Practicing positive thinking is a surefire way to destroy the patterns of negative thinking that tear down our self-esteem and general happiness. Negative self-talk has been shown to harm our mental and physical well-being. When we help our kids make a conscious effort to reframe their automatic thinking using various behavioral therapy techniques, we help them embrace a growth mindset. Make room for more positive thinking in your and your children’s life by giving one of these 20 engaging activities a try.
1. Instill A Positive Self-Talk Habit
Instead of being our own biggest cheerleaders, we’re often our own worst critics. Have your child tell themselves that they can do their best when faced with a difficult or new task.
Learn More: MindBodyGreen
2. Improve Self-Awareness
Building a positive mindset often starts with simply taking note of your own negative thinking. Spend the day reminding your learners to actively check in with themselves; noting down the things people say or do that make them feel an emotion.
Learn More: Psych Central
3. Exposure Therapy
It’s part of the human experience to harbor negative thoughts about a particular event, activity, or person. If your older child automatically responds negatively toward constructive feedback, urge them to listen to more feedback.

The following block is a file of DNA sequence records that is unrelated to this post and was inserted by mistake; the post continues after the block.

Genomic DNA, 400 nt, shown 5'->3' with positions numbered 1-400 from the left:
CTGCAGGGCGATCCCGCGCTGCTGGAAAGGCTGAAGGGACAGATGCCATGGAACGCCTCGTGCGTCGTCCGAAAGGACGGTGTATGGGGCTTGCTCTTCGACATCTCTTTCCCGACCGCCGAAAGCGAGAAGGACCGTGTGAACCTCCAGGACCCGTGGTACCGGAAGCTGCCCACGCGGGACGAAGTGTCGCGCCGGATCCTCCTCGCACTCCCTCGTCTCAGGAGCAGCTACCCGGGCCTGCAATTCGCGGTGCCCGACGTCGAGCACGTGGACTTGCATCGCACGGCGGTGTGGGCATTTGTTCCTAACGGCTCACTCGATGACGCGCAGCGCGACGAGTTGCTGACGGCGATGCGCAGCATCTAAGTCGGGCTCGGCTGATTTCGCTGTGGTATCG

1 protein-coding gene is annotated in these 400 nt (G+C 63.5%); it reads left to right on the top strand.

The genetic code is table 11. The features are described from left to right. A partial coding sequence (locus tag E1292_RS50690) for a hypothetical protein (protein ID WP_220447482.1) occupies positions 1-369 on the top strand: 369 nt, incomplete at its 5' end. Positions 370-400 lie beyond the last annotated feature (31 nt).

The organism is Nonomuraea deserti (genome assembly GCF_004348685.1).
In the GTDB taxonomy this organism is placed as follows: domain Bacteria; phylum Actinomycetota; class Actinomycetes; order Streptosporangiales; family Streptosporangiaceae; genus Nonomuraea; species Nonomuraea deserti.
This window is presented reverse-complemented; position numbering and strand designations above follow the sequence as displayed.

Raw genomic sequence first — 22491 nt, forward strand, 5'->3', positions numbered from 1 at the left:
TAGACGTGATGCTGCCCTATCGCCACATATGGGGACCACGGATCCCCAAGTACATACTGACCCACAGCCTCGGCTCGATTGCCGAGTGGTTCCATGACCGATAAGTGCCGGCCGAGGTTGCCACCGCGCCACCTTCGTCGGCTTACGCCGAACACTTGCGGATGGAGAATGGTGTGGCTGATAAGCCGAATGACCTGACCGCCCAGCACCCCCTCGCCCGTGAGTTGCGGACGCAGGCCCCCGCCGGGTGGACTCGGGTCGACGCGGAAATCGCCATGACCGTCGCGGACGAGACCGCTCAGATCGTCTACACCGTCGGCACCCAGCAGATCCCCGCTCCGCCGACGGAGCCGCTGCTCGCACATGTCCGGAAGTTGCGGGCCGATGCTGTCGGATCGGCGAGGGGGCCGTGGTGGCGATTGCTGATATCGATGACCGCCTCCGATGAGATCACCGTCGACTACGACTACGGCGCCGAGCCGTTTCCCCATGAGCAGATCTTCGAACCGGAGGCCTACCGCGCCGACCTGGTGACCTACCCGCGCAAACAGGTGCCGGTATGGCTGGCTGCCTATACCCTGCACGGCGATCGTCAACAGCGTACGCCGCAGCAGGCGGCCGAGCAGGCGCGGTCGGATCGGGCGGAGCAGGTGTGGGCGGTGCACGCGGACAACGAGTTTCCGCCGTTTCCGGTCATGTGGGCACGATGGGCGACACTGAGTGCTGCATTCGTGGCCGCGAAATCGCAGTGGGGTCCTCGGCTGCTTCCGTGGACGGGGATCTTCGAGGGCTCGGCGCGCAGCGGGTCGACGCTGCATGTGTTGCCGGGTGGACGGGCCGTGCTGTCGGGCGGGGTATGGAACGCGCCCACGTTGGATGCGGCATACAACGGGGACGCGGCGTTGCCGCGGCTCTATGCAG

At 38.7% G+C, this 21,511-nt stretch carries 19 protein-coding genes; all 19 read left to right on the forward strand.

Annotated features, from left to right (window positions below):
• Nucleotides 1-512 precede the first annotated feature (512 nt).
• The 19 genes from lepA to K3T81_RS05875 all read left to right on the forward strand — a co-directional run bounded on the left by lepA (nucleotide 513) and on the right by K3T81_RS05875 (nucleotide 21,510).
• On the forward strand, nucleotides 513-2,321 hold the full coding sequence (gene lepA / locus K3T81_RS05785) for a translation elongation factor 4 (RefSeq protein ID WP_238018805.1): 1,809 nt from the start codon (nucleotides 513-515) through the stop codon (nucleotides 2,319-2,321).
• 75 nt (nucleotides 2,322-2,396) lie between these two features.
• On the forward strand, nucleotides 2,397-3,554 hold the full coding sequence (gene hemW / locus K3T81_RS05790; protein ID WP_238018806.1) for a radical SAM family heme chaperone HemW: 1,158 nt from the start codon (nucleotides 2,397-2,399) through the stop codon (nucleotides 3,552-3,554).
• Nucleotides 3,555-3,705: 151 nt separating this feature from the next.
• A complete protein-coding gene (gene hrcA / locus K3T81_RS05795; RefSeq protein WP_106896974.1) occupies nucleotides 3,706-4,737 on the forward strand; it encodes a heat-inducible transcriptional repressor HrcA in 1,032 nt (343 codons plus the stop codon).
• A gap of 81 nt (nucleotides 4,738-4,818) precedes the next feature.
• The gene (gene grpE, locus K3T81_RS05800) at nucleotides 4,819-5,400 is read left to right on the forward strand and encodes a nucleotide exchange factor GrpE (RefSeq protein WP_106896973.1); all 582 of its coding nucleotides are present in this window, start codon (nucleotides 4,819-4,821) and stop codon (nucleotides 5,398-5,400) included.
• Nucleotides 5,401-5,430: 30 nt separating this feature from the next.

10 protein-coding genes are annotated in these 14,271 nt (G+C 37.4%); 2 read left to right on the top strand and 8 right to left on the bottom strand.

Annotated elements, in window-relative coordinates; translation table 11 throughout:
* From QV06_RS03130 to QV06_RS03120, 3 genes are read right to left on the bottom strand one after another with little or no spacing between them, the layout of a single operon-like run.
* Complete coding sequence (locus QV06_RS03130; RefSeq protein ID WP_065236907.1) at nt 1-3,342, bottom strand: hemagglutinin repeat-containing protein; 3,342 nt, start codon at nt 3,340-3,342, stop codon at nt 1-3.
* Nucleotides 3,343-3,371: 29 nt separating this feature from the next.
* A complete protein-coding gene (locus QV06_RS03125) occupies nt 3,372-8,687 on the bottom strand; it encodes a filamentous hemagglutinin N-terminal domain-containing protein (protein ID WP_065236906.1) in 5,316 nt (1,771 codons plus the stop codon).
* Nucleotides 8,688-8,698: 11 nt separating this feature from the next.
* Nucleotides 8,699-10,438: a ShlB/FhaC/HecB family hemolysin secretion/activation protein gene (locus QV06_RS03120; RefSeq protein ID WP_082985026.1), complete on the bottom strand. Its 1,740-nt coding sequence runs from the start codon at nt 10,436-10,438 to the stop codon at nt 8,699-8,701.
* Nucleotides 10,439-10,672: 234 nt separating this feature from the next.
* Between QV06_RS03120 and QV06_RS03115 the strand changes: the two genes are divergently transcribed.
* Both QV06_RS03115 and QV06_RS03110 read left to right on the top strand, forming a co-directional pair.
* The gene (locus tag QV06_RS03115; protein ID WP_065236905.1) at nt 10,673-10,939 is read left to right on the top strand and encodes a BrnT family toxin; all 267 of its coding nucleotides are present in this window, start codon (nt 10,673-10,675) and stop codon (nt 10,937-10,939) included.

Learn More: Very Well Mind
4. Smile More
A whole pharmacy of good chemicals is released when we smile; meaning that your kiddos can instantly access that dopamine high at any time! Simply have your child stand in front of a mirror and smile.
Learn More: Tiny Buddha
5. Replace Negative Thinking With Positive Thinking
Create a worksheet for yourself or your kids – or simply divide a page in your journal in two. On the left, they can note down all of the negative thoughts they have about themselves. In the right-hand column, get them to reframe and rephrase the thought to be positive.
Learn More: Kiddie Matters
6. Help Others
Another way that you can defeat negative thinking directed toward yourself, your worth, and the value you add to those around you are to get your hands dirty by volunteering. Helping people in your community who are in need will help you feel better about yourself.
Learn More: Coffee and Carpool
7. Gratitude Game
This activity will help kids of all ages practice gratitude. Cognitive behavior therapy helps us think of what we are grateful for. Play a game of pick-up sticks where different colored sticks prompt the player to express what they are grateful for such as people, places, opportunities, or food.
Learn More: Teach Beside Me
8. Positive Quote Collage
Head on over to the free version of Canva and have your kids put together a digital collage of the most inspiring quotes you can find on the internet. Negative thinking patterns can be combatted when we remind ourselves of our core beliefs.
Learn More: Canva
9. Surround Yourself With Caring, Uplifting People
Your child is the average of the people they spend the most time with. Make sure to surround them with inspiring, encouraging people who shower them with positive feedback. You can unlock a new level of positive thinking in your child when they feel loved.